People who buy consoles in the first year are the most dedicated people, first year is the time when console costs the most, has highest amount of problems, lowest amount of games. These are the people who have made their decision, just because the store doesnt have one they will go and find it or wait, piles of an available different console is just going to make them feel smug about their choice. Wii's were being sold for almost double their price on ebay and nintendo couldnt keep up with demand for a long long time, but they were doing so well that people had conspiracy theories about nintendo shortsupplying on purpose to keep the hype up.

I agree 100% with Janelle on MMOs, if I wanted a single player experience then I would play a single player game if I want massive multiplayer experience then anything that puts me in my own little instance for hours at a time simply detracts from the rest of the game.

Furthermore, I cant remember who exactly said it but why in god's name should i look at Elder Scrolls Online as a single player game for 75 USD and think of it as a good deal? I bought Skyrim for 40 USD (on release) and I played that game for several months and I expect to come back to that game every once in a while to try out a few more mods and try to finish some more sidequests. 75 USD is a terrible deal in that case, not to mention that every time I would want to come back to play that game I would have to spend another 15 USD and it is simply not worth it.

Once again, Janelle hit the nail on the head, if you want to charge subscription then you need to make a game that revolves around that, if you want to charge microtransactions then the rest of the game needs to be balanced around that and so on. Any company, blizzard included, that charges for the game, subscription and microtransactions is essentially spitting in my face. Blizzard can get away with it because they have a massive userbase and lots of content that offsets the negatives, no other MMO will be able to offset the negatives from the very beginning.

This podcast made me lose any remaining hype for Elder Scrolls Online.
- Subscription
- Single player centric experience
- Endgame experience that we've seen 100 times in the last decade
- No ability to mod (which was huge for Elder Scrolls longevity)
- You lose the wonder and sense of exploration when you have 10 people running around the zone with you

I never played an Elder Scrolls game to enjoy the combat system.
I never played the game for the special loot.
Yet this seems to be the driving force of Elder Scrolls Online's longevity.

I really hope this game somehow proves me wrong.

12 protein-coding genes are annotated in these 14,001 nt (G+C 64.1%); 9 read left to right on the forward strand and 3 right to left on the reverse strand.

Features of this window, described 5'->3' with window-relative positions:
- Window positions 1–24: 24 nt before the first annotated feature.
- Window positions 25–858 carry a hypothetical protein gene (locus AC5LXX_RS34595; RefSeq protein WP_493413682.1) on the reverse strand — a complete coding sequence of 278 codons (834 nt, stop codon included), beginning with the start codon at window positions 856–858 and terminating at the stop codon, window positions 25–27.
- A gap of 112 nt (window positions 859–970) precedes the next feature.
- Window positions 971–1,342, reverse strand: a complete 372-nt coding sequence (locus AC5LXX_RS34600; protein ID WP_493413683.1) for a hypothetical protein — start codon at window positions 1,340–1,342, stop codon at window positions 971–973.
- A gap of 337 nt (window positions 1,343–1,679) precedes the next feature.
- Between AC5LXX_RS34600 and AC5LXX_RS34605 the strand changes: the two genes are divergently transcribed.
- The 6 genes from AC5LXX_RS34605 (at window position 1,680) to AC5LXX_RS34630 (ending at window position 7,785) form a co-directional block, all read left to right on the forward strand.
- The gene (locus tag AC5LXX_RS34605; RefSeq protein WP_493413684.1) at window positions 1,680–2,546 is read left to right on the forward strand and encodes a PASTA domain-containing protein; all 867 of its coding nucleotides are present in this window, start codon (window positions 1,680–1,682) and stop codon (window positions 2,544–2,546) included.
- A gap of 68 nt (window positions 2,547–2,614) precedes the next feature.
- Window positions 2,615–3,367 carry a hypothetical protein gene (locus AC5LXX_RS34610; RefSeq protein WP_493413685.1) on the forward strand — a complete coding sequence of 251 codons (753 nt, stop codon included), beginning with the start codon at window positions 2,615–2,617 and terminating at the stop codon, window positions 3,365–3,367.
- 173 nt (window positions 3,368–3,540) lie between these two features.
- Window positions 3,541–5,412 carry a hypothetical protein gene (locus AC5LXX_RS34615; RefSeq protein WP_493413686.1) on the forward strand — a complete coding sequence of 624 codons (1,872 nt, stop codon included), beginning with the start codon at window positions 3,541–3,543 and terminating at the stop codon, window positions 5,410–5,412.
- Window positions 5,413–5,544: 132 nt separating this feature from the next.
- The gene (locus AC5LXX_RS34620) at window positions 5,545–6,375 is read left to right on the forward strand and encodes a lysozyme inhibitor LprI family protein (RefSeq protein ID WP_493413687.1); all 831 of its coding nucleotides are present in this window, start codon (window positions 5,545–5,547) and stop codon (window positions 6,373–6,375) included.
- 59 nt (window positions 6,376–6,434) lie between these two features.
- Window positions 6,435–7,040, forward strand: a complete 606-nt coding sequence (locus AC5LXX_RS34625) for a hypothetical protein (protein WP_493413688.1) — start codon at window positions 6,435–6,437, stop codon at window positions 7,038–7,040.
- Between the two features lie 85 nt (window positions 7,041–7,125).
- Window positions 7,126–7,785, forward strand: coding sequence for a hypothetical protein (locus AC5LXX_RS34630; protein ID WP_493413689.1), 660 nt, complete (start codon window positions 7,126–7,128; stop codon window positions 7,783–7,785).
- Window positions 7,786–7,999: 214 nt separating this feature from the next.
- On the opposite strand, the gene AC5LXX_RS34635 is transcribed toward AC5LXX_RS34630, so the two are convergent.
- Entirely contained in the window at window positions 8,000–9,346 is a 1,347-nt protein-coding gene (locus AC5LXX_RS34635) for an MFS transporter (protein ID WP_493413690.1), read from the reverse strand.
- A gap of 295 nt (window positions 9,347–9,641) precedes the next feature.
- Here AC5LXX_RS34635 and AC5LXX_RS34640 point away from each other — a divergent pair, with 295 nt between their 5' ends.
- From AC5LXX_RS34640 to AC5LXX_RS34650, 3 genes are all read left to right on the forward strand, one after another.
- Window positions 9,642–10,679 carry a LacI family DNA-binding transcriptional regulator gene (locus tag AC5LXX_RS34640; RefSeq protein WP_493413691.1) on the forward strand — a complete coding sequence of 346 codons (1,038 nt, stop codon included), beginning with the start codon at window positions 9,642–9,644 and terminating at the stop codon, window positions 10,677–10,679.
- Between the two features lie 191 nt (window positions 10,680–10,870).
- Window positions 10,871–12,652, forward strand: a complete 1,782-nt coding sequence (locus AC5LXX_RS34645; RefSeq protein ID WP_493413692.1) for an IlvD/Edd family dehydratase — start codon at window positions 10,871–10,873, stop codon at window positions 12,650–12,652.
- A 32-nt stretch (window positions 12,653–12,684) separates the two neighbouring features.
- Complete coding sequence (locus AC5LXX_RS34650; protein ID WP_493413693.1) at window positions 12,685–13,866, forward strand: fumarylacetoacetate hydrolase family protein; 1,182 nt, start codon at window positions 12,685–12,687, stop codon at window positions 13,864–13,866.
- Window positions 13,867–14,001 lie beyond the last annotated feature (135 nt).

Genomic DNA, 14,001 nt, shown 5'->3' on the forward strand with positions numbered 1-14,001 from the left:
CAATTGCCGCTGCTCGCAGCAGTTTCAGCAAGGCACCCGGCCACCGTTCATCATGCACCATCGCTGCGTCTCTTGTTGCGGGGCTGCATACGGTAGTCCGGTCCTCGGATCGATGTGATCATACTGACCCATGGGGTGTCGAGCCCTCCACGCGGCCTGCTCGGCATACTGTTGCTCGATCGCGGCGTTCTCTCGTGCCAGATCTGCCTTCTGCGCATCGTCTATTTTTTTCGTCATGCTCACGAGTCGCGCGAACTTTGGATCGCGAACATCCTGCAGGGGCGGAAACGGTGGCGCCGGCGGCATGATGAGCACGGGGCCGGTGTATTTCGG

But it 'feels' like a complete and utter failure in the making.

What happened to your podcast feed? My phone's podcast app isn't getting updates from you anymore. The last time was episode 104. I'm using Pocket Casts.

Thread vindicates me. Frosting is the bane of perfectly good cake.

AkaDad:
They say you learn something new everyday, and today it was cock weasel.

Now I need to go eat something with frosting.

Glad I could share my ample supply of cockweasels.

dakkster:
What happened to your podcast feed? My phone's podcast app isn't getting updates from you anymore. The last time was episode 104. I'm using Pocket Casts.

We'll look into it. Thanks for the tipoff.

Good cake doesn't need a ton of icing, and should be able to stand on its own.

I agree with Jon re: art books. I love seeing the evolution of game elements from "concept" to "final", and art books are the perfect vehicle for that.

My opinion on the whole cake to frosting ratio is to just eat muffins because any frosting is to much frosting .

I get an extra filter for online interaction. While I understand that anonymity allows for actions to lack consequences, I never felt that draw. Arguments tend to stress me out so that's usually my incentive for not doing the violent word flailing dance. I'm far more free in my speech when talking.

Frosting to cake ratio depends on the kind of frosting. If it's the super-thick liquid sugar butter frosting, less is better. Or none at all. But if it's light and fluffy, a 50/50 cake to frosting ratio is ideal.
On consoles: I've played PS since day 1. I'm not exactly a fanboy but their controller is just more aesthetically pleasing and easier to use than the standard X-Box controller in my opinion. So if I'm buying on day 1 and I have to wait, I'll wait.